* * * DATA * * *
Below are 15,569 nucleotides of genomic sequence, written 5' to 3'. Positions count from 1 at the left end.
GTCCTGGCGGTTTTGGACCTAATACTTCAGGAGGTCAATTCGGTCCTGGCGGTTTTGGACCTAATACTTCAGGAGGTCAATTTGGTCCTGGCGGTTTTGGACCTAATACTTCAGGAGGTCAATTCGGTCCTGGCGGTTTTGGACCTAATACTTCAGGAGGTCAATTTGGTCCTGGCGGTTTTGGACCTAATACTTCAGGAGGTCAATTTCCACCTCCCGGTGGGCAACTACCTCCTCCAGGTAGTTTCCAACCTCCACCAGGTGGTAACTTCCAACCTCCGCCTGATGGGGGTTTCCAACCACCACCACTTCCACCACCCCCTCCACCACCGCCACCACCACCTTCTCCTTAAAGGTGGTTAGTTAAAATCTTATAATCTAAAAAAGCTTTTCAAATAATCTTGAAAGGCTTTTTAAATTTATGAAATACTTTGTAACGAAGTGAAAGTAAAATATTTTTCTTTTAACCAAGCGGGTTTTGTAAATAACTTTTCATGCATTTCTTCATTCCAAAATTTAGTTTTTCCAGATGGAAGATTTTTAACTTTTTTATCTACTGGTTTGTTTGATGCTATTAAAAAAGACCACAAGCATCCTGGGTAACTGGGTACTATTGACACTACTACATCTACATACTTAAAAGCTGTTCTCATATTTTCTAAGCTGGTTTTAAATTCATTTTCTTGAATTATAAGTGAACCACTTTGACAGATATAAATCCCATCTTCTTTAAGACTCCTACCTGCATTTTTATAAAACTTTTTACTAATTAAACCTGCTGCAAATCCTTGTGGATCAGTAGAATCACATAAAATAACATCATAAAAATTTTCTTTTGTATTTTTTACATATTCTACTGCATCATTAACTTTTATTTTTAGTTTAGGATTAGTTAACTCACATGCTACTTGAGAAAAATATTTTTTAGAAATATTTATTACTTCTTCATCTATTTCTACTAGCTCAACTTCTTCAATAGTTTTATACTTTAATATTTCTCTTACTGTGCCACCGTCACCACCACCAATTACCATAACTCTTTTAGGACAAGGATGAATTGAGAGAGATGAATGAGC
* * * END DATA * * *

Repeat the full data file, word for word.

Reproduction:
Below are 15,569 nucleotides of genomic sequence, written 5' to 3'. Positions count from 1 at the left end.
GTCCTGGCGGTTTTGGACCTAATACTTCAGGAGGTCAATTCGGTCCTGGCGGTTTTGGACCTAATACTTCAGGAGGTCAATTTGGTCCTGGCGGTTTTGGACCTAATACTTCAGGAGGTCAATTCGGTCCTGGCGGTTTTGGACCTAATACTTCAGGAGGTCAATTTGGTCCTGGCGGTTTTGGACCTAATACTTCAGGAGGTCAATTTCCACCTCCCGGTGGGCAACTACCTCCTCCAGGTAGTTTCCAACCTCCACCAGGTGGTAACTTCCAACCTCCGCCTGATGGGGGTTTCCAACCACCACCACTTCCACCACCCCCTCCACCACCGCCACCACCACCTTCTCCTTAAAGGTGGTTAGTTAAAATCTTATAATCTAAAAAAGCTTTTCAAATAATCTTGAAAGGCTTTTTAAATTTATGAAATACTTTGTAACGAAGTGAAAGTAAAATATTTTTCTTTTAACCAAGCGGGTTTTGTAAATAACTTTTCATGCATTTCTTCATTCCAAAATTTAGTTTTTCCAGATGGAAGATTTTTAACTTTTTTATCTACTGGTTTGTTTGATGCTATTAAAAAAGACCACAAGCATCCTGGGTAACTGGGTACTATTGACACTACTACATCTACATACTTAAAAGCTGTTCTCATATTTTCTAAGCTGGTTTTAAATTCATTTTCTTGAATTATAAGTGAACCACTTTGACAGATATAAATCCCATCTTCTTTAAGACTCCTACCTGCATTTTTATAAAACTTTTTACTAATTAAACCTGCTGCAAATCCTTGTGGATCAGTAGAATCACATAAAATAACATCATAAAAATTTTCTTTTGTATTTTTTACATATTCTACTGCATCATTAACTTTTATTTTTAGTTTAGGATTAGTTAACTCACATGCTACTTGAGAAAAATATTTTTTAGAAATATTTATTACTTCTTCATCTATTTCTACTAGCTCAACTTCTTCAATAGTTTTATACTTTAATATTTCTCTTACTGTGCCACCGTCACCACCACCAATTACCATAACTCTTTTAGGACAAGGATGAATTGAGAGAGATGAATGAGC